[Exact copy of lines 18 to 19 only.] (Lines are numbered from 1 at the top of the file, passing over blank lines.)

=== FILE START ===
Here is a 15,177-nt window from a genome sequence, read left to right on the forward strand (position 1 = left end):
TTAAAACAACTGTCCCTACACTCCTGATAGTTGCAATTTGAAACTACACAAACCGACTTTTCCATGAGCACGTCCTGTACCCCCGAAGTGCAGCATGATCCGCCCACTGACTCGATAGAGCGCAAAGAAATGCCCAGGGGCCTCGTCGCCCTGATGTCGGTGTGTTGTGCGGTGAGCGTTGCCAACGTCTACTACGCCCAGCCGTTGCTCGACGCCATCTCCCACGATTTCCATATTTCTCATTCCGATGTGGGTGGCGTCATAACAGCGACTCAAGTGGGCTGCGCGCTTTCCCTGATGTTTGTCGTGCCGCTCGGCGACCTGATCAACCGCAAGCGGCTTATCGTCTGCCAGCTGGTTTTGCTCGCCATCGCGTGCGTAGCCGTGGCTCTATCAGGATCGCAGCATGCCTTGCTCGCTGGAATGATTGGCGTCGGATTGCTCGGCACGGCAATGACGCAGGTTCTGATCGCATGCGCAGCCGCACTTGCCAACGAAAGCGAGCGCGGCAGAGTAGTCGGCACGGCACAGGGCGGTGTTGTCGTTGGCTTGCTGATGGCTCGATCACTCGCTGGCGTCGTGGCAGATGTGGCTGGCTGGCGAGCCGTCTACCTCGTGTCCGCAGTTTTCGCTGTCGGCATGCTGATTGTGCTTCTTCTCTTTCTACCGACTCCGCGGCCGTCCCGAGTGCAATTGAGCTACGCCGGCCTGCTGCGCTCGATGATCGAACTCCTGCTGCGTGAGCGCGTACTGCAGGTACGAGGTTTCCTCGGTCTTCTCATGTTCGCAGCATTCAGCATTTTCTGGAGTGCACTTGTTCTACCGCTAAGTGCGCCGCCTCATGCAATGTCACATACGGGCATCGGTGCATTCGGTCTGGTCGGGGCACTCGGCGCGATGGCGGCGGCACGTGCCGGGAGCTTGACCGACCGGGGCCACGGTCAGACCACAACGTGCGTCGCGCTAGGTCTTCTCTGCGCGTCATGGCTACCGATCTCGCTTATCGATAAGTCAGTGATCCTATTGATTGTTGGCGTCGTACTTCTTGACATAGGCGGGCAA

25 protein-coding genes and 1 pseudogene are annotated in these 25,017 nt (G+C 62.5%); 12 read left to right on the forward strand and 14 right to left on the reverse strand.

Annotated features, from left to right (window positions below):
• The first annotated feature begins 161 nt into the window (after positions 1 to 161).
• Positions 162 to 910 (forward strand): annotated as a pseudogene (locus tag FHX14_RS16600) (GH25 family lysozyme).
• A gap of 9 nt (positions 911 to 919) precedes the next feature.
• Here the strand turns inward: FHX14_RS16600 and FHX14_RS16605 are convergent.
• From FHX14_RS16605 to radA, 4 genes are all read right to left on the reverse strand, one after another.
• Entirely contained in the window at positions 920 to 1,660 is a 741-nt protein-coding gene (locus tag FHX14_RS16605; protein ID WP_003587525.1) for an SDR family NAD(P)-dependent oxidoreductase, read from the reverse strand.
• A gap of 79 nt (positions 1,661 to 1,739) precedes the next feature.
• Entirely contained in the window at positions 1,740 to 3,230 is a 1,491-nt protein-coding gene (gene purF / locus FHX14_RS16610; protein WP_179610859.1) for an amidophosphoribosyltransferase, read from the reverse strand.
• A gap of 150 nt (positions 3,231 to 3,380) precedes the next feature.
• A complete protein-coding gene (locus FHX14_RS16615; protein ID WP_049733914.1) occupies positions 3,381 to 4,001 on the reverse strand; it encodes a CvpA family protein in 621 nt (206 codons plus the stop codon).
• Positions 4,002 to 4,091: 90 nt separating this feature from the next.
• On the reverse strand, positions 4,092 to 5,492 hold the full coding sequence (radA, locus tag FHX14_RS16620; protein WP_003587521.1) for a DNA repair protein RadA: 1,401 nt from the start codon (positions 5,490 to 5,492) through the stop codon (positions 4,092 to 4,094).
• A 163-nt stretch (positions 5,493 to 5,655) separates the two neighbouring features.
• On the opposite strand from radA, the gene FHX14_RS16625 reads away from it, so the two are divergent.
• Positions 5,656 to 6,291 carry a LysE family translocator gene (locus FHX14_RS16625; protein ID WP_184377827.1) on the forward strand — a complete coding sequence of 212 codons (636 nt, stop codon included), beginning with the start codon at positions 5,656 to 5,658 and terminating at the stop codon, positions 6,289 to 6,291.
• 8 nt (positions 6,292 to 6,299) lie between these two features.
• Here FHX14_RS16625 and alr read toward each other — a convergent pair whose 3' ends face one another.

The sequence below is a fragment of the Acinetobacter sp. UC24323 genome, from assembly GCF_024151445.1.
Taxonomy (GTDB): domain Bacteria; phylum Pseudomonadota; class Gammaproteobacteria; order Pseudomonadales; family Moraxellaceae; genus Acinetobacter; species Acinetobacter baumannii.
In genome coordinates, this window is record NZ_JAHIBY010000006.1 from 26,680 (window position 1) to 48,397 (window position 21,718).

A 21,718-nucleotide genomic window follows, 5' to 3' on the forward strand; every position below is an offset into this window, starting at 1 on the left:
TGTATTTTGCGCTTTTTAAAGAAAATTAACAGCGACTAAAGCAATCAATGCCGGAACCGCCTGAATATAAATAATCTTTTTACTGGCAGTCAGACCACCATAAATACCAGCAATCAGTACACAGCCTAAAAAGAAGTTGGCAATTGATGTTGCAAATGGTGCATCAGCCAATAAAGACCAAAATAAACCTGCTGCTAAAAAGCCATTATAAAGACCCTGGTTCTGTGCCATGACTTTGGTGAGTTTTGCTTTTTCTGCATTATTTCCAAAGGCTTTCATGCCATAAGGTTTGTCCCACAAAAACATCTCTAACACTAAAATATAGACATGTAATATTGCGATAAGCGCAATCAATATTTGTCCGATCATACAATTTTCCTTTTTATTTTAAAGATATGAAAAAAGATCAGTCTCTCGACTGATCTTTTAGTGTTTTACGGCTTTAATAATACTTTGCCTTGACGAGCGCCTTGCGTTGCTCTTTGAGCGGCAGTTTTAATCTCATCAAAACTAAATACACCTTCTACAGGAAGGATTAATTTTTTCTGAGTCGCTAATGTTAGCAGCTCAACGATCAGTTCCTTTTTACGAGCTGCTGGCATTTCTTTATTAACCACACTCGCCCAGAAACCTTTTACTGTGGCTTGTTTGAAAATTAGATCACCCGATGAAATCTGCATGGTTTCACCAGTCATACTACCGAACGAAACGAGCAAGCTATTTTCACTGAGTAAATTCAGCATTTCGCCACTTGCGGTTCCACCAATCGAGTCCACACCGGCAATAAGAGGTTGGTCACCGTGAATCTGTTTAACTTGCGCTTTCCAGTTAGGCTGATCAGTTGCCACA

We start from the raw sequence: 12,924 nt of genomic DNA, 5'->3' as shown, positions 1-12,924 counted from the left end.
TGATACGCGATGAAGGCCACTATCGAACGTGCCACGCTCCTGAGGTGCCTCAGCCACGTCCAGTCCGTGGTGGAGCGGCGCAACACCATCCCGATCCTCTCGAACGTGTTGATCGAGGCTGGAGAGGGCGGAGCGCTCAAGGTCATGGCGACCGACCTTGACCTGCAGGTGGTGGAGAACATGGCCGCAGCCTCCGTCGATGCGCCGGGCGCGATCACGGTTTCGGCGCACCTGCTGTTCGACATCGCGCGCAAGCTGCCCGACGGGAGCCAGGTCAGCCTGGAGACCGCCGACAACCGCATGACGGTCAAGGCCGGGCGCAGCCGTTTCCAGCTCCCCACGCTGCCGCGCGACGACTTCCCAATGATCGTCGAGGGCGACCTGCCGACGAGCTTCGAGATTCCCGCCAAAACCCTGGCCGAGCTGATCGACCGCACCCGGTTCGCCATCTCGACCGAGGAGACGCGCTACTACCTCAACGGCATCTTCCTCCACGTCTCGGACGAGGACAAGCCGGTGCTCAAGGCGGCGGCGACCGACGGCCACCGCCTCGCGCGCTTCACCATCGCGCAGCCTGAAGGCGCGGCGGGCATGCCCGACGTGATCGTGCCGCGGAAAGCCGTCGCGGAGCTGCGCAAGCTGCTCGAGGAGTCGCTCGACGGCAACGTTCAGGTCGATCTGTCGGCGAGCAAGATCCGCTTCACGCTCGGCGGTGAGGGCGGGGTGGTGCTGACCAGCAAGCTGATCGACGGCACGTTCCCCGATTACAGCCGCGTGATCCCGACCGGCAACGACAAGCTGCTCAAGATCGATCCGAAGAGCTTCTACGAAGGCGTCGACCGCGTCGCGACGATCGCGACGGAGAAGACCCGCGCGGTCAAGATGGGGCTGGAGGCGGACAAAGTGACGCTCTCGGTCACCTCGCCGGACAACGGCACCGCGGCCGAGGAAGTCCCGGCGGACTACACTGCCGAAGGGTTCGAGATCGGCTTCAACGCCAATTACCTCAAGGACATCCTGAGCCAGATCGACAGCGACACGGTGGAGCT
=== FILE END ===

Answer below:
• On the opposite strand from radA, the gene FHX14_RS16625 reads away from it, so the two are divergent.
• Positions 5,656 to 6,291 carry a LysE family translocator gene (locus FHX14_RS16625; protein ID WP_184377827.1) on the forward strand — a complete coding sequence of 212 codons (636 nt, stop codon included), beginning with the start codon at positions 5,656 to 5,658 and terminating at the stop codon, positions 6,289 to 6,291.